A team of scientists have discovered two populations of a new species record of Avrainvillea erecta. The team included several members of the University of Hawai‘i Department of Botany, doctoral student Rachael Wade, postdoctoral researcher Dr. Heather Spalding, and faculty member Dr. Alison Sherwood, as well as three scientists from state and federal agencies, a local commercial diver, and a postdoctoral fellow at the Smithsonian Marine Station at Fort Pierce. Using both physical and genetic features of the seaweed, the team determined that the new arrival is most likely Avrainvillea erecta. However, much like the previous invader Avrainvillea amadelpha, the identification was challenging. “There has not been very much work done on this group of green algae and it is very challenging because it is quite variable in how it presents itself. As a result, it’s difficult to conclusively identify these species until a more thorough genetic reference framework can be put together” said Rachael Wade, who is building such a framework through her dissertation research.
The mode of this alga’s introduction is unknown. Given the close proximity of the two populations to urbanized estuaries and major seaports, it is possible that the seaweed was introduced via regular boat traffic. It is also possible that the seaweed was introduced as debris following the 2011 Tohuku earthquake and resulting tsunami.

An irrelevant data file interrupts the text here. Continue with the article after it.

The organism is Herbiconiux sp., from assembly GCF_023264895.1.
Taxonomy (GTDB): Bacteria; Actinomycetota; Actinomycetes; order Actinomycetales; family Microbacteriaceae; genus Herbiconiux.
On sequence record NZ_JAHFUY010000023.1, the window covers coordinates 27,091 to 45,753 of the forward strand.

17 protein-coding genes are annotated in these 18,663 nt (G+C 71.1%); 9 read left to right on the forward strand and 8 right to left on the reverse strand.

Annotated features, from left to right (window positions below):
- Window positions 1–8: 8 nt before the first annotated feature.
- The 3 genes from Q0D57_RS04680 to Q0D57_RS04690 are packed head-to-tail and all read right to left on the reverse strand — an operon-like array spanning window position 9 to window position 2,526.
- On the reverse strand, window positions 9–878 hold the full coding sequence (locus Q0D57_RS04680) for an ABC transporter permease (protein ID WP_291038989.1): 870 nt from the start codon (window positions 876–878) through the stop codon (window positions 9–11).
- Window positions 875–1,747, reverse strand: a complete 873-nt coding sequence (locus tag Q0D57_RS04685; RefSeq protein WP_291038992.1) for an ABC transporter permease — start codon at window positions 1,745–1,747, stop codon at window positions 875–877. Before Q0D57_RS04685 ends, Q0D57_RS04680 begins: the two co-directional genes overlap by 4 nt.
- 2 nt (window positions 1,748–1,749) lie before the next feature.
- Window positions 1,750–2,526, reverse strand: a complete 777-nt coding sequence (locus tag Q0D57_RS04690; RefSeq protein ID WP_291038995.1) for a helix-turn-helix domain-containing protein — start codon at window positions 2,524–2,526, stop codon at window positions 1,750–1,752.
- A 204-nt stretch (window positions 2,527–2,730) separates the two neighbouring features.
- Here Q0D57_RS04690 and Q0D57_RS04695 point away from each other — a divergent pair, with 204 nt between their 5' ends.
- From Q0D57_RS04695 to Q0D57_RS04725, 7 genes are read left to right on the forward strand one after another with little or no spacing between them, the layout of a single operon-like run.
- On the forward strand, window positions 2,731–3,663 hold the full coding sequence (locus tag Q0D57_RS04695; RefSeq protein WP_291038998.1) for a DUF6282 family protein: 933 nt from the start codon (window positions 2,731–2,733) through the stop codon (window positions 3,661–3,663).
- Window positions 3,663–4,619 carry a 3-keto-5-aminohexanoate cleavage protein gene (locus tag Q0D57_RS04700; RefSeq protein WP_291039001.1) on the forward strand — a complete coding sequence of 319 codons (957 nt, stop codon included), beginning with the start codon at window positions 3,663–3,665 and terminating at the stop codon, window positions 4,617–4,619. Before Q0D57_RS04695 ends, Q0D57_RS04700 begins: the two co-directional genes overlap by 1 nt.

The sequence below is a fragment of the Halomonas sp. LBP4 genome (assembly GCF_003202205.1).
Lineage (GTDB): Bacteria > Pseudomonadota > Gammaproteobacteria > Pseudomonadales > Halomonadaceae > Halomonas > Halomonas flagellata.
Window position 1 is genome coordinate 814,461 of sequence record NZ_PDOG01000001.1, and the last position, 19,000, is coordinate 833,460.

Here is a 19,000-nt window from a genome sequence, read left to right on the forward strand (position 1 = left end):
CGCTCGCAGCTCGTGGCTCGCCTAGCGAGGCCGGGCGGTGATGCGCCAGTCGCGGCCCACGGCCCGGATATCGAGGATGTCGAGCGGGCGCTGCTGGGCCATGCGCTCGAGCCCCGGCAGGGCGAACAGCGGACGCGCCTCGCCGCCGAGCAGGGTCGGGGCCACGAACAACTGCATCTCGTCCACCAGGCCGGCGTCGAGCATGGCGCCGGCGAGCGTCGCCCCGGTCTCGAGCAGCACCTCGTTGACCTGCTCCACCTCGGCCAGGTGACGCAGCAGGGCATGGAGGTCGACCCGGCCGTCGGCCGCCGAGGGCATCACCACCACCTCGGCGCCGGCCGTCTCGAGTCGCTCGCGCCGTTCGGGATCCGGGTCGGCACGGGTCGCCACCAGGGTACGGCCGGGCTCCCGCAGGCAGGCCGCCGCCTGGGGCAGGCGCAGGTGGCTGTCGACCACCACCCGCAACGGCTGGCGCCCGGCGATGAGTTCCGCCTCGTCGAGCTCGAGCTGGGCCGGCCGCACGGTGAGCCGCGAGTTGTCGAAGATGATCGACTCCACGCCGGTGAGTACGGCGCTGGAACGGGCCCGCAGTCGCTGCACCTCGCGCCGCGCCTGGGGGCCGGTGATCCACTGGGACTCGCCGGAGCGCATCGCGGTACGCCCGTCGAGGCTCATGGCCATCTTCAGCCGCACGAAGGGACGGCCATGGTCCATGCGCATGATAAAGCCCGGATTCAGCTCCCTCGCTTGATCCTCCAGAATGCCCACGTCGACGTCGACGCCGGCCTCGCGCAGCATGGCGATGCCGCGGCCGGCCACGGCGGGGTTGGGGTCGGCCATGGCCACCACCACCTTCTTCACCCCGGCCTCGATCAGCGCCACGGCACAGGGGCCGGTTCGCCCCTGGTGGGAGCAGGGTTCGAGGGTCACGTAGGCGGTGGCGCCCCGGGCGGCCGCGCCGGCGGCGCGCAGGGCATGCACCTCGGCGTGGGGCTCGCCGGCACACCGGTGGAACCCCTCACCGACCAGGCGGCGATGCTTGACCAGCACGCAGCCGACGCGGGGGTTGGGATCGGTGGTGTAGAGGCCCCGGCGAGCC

Regardless of the species identification of both Avrainvillea species, these seaweeds are of concern because of their potential threat to Hawai‘i’s marine environments. Avrainvillea amadelpha has overgrown shallow reefs in Maunalua Bay and outcompeted seagrass meadows. While the impacts of Avrainvillea erecta are unknown and require further study, it may have similar competitive traits and therefore may negatively impact Hawai‘i’s reefs. Luckily, the two species are relatively easy to tell apart and identify in the water. Avrainvillea amadelpha often forms a patchy carpet on either rock or in sand with several spoon- or paddle-shaped blades per patch and is generally a dark grayish or brownish green in color. In contrast, Avrainvillea erecta generally has one brilliant green, kidney-shaped blade and a long, conical holdfast and is only found in sandy habitats. “We encourage everyone to keep an eye out for this new species as they spend time in the water. It’s important that we continue to track this species as it spreads.” says Dr. Heather Spalding.
If you think you’ve sighted either of these species of seaweed, please consider making a report through Eyes on the Reef to document your sighting, and contact Rachael Wade.
Rachael Wade, MS, PhD candidate
Images: A. amadelpha. Photo credit: R. Wade A. cf. erect. Photo credit: H. Spalding A. amadelpha in Hawai‘i environments. Photo credit: H. Spalding A. cf. erecta in Hawai‘i environments. Photo credit: S. Rowley